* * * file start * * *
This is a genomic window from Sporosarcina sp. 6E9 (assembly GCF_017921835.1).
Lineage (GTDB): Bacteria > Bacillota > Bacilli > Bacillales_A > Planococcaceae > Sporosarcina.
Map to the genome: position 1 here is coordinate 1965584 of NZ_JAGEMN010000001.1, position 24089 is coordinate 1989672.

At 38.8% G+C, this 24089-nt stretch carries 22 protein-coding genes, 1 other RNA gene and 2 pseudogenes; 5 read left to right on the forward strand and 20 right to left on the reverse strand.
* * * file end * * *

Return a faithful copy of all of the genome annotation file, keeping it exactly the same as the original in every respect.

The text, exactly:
This is a genomic window from Sporosarcina sp. 6E9 (assembly GCF_017921835.1).
Lineage (GTDB): Bacteria > Bacillota > Bacilli > Bacillales_A > Planococcaceae > Sporosarcina.
Map to the genome: position 1 here is coordinate 1965584 of NZ_JAGEMN010000001.1, position 24089 is coordinate 1989672.

At 38.8% G+C, this 24089-nt stretch carries 22 protein-coding genes, 1 other RNA gene and 2 pseudogenes; 5 read left to right on the forward strand and 20 right to left on the reverse strand.